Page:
As a former teacher, I love a snow day – but none quite so much as this year’s | Romesh Ranganathan

As a former teacher, I love a snow day – but none quite so much as this year’s | Romesh Ranganathan

The Guardian

.

.
.
.

It hadn’t settled in any kind of meaningful way, but that didn’t matter – it was something new!

When I first started doing open mic nights, I had about five minutes of material. At a grassroots level, those gigs are horrendous – often in pubs where people didn’t come for the comedy, the microphone clicks on and everyone looks resentfully at fledgling comedians stumbling through their sets. The shows felt hellish to me then; but in lockdown, the memory of them feels like an impossible paradise. Now, I would kill to have somebody come up to me after a gig and tell me they enjoyed every act except me, just like the good old days.

An early joke in that five-minute set was about snow: “One of my favourite things to do when it snows is to go outside and pretend to passersby that I’m seeing it for the very first time.” It’s not the best, but it was one of the few gags in those early days that would always get a laugh, sometimes very quiet, but still infinitely better than silence. There were some days, though, desperately infrequent in England, when the joke would be elevated to legendary status, and that was when it was actually snowing. On those days, I would open my set with it: “Everyone enjoying the snow? One of my favourite things…”, and the audience would think I had done that joke specifically for today and give me a bigger laugh, not knowing I had cheated them. On snow days, I would get out of bed knowing I was going to have a gig that was indifferent rather than awful.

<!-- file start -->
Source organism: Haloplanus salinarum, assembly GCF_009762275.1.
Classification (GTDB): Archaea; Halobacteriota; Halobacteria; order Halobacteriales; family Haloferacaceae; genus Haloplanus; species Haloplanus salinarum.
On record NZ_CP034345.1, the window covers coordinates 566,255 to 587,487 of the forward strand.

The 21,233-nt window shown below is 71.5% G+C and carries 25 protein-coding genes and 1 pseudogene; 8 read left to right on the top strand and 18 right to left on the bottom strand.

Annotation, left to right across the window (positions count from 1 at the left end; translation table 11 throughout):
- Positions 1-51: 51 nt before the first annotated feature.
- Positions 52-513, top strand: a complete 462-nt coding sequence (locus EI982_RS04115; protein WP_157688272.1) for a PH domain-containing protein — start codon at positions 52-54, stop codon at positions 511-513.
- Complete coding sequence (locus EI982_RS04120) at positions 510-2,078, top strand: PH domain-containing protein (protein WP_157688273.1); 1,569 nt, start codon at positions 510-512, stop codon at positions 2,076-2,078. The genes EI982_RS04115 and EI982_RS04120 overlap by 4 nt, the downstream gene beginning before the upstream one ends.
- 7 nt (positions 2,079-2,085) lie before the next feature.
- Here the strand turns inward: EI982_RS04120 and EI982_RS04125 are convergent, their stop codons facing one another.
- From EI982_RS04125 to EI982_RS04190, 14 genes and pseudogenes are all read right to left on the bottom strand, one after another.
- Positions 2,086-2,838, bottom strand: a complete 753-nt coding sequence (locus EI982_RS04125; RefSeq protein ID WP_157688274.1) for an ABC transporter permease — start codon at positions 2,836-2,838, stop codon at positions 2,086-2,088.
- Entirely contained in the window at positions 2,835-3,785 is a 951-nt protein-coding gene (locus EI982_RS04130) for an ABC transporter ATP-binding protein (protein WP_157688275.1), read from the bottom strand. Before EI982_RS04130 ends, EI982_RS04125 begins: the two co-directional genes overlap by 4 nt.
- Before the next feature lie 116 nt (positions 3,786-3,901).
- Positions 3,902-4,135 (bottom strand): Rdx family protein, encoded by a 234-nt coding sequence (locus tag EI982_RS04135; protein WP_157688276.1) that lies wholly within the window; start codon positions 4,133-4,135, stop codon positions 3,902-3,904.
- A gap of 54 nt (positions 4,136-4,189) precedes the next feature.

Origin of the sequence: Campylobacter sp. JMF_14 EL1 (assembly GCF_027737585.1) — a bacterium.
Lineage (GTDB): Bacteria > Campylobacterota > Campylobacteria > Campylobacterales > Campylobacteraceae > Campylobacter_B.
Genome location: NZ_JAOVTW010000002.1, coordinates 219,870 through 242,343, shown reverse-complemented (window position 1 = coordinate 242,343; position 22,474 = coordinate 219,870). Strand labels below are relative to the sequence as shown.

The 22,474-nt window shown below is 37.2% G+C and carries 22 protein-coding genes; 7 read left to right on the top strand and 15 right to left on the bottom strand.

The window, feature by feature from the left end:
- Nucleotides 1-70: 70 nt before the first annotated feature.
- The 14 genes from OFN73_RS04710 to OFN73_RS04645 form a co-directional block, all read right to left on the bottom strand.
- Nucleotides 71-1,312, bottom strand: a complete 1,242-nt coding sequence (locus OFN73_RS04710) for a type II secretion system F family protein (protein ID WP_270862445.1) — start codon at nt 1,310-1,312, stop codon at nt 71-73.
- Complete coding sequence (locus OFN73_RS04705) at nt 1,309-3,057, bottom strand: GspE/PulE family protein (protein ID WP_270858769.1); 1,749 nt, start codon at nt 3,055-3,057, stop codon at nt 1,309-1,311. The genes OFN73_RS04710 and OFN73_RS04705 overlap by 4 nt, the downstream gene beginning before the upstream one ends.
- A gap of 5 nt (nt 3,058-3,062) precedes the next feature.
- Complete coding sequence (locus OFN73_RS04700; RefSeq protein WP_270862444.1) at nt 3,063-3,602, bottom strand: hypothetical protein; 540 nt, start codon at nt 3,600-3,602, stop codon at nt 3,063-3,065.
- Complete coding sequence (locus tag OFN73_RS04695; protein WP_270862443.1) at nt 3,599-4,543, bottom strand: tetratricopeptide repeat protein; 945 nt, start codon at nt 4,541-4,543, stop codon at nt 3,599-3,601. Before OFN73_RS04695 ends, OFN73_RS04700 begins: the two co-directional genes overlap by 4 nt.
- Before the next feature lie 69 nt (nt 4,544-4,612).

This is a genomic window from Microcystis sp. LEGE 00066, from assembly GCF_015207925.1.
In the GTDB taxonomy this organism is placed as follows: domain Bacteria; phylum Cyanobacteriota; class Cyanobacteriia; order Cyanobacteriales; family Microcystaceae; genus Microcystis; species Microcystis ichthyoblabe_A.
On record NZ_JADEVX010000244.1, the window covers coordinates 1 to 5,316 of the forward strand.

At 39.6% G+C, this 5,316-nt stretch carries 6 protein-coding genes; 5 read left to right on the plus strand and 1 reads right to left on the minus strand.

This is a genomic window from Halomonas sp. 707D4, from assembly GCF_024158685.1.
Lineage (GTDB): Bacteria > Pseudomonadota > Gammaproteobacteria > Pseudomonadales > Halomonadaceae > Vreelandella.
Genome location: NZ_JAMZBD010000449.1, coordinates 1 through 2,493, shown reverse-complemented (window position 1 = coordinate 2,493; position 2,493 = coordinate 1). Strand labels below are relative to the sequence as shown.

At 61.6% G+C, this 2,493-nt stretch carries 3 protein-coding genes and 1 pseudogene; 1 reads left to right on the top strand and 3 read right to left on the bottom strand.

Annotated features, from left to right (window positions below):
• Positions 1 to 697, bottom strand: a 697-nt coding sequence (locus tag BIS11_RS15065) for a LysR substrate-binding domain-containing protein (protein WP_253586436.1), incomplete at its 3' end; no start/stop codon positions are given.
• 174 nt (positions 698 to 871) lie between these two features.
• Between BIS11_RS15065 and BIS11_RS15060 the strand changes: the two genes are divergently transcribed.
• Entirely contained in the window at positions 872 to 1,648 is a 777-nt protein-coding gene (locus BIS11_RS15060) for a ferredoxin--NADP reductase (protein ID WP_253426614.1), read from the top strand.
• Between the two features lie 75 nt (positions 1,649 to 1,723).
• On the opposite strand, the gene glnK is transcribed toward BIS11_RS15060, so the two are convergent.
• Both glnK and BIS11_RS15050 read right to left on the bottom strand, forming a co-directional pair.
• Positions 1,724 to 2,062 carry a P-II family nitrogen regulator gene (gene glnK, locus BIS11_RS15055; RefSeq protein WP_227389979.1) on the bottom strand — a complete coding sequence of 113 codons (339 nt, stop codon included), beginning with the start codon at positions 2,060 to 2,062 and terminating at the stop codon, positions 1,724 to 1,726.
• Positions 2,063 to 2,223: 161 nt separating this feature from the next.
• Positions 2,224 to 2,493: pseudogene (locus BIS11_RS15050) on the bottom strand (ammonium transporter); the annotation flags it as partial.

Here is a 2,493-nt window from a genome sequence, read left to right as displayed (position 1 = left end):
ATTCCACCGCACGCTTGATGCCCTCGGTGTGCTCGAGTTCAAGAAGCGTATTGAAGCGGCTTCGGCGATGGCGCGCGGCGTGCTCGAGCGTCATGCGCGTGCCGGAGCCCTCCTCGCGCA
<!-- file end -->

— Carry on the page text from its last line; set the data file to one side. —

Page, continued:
Continue reading…